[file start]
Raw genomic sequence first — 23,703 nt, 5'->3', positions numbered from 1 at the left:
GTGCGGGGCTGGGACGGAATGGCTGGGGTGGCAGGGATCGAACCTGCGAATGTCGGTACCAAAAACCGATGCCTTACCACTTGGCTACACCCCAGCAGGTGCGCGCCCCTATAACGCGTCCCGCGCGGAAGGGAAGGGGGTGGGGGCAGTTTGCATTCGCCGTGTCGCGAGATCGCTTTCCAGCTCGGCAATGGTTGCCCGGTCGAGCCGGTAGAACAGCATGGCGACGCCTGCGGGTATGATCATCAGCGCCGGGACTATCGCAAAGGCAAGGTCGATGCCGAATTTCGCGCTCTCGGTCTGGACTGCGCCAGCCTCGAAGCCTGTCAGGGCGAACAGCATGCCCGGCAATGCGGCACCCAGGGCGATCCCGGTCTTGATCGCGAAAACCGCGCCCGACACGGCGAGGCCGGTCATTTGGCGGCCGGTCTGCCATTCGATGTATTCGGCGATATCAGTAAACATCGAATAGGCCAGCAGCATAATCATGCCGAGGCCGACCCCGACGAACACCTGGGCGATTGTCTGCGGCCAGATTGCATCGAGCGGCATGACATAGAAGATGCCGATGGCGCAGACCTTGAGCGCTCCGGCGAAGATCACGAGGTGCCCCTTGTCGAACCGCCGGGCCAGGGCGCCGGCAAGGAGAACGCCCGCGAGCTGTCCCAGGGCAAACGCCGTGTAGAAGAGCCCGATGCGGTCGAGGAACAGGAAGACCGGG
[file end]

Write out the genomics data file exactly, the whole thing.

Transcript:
Raw genomic sequence first — 23,703 nt, 5'->3', positions numbered from 1 at the left:
GTGCGGGGCTGGGACGGAATGGCTGGGGTGGCAGGGATCGAACCTGCGAATGTCGGTACCAAAAACCGATGCCTTACCACTTGGCTACACCCCAGCAGGTGCGCGCCCCTATAACGCGTCCCGCGCGGAAGGGAAGGGGGTGGGGGCAGTTTGCATTCGCCGTGTCGCGAGATCGCTTTCCAGCTCGGCAATGGTTGCCCGGTCGAGCCGGTAGAACAGCATGGCGACGCCTGCGGGTATGATCATCAGCGCCGGGACTATCGCAAAGGCAAGGTCGATGCCGAATTTCGCGCTCTCGGTCTGGACTGCGCCAGCCTCGAAGCCTGTCAGGGCGAACAGCATGCCCGGCAATGCGGCACCCAGGGCGATCCCGGTCTTGATCGCGAAAACCGCGCCCGACACGGCGAGGCCGGTCATTTGGCGGCCGGTCTGCCATTCGATGTATTCGGCGATATCAGTAAACATCGAATAGGCCAGCAGCATAATCATGCCGAGGCCGACCCCGACGAACACCTGGGCGATTGTCTGCGGCCAGATTGCATCGAGCGGCATGACATAGAAGATGCCGATGGCGCAGACCTTGAGCGCTCCGGCGAAGATCACGAGGTGCCCCTTGTCGAACCGCCGGGCCAGGGCGCCGGCAAGGAGAACGCCCGCGAGCTGTCCCAGGGCAAACGCCGTGTAGAAGAGCCCGATGCGGTCGAGGAACAGGAAGACCGGG